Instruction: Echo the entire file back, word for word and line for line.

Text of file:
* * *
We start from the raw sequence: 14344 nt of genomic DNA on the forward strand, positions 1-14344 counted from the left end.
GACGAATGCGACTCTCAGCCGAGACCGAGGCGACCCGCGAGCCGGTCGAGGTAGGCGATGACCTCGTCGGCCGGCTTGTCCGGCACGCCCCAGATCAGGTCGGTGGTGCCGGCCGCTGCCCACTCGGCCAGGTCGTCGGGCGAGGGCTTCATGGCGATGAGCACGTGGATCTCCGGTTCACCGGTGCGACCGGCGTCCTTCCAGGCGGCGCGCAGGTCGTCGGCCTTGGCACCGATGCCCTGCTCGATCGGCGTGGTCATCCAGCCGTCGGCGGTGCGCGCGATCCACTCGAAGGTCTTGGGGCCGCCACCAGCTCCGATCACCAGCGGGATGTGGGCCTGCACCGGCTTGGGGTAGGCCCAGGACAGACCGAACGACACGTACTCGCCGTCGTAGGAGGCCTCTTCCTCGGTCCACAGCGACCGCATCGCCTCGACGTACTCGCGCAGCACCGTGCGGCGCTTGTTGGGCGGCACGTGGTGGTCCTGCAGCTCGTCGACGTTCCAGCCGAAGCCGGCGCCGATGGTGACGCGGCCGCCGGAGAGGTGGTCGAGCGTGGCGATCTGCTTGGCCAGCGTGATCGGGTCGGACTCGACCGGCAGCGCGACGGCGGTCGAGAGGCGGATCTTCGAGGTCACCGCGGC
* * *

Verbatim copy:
We start from the raw sequence: 14344 nt of genomic DNA on the forward strand, positions 1-14344 counted from the left end.
GACGAATGCGACTCTCAGCCGAGACCGAGGCGACCCGCGAGCCGGTCGAGGTAGGCGATGACCTCGTCGGCCGGCTTGTCCGGCACGCCCCAGATCAGGTCGGTGGTGCCGGCCGCTGCCCACTCGGCCAGGTCGTCGGGCGAGGGCTTCATGGCGATGAGCACGTGGATCTCCGGTTCACCGGTGCGACCGGCGTCCTTCCAGGCGGCGCGCAGGTCGTCGGCCTTGGCACCGATGCCCTGCTCGATCGGCGTGGTCATCCAGCCGTCGGCGGTGCGCGCGATCCACTCGAAGGTCTTGGGGCCGCCACCAGCTCCGATCACCAGCGGGATGTGGGCCTGCACCGGCTTGGGGTAGGCCCAGGACAGACCGAACGACACGTACTCGCCGTCGTAGGAGGCCTCTTCCTCGGTCCACAGCGACCGCATCGCCTCGACGTACTCGCGCAGCACCGTGCGGCGCTTGTTGGGCGGCACGTGGTGGTCCTGCAGCTCGTCGACGTTCCAGCCGAAGCCGGCGCCGATGGTGACGCGGCCGCCGGAGAGGTGGTCGAGCGTGGCGATCTGCTTGGCCAGCGTGATCGGGTCGGACTCGACCGGCAGCGCGACGGCGGTCGAGAGGCGGATCTTCGAGGTCACCGCGGC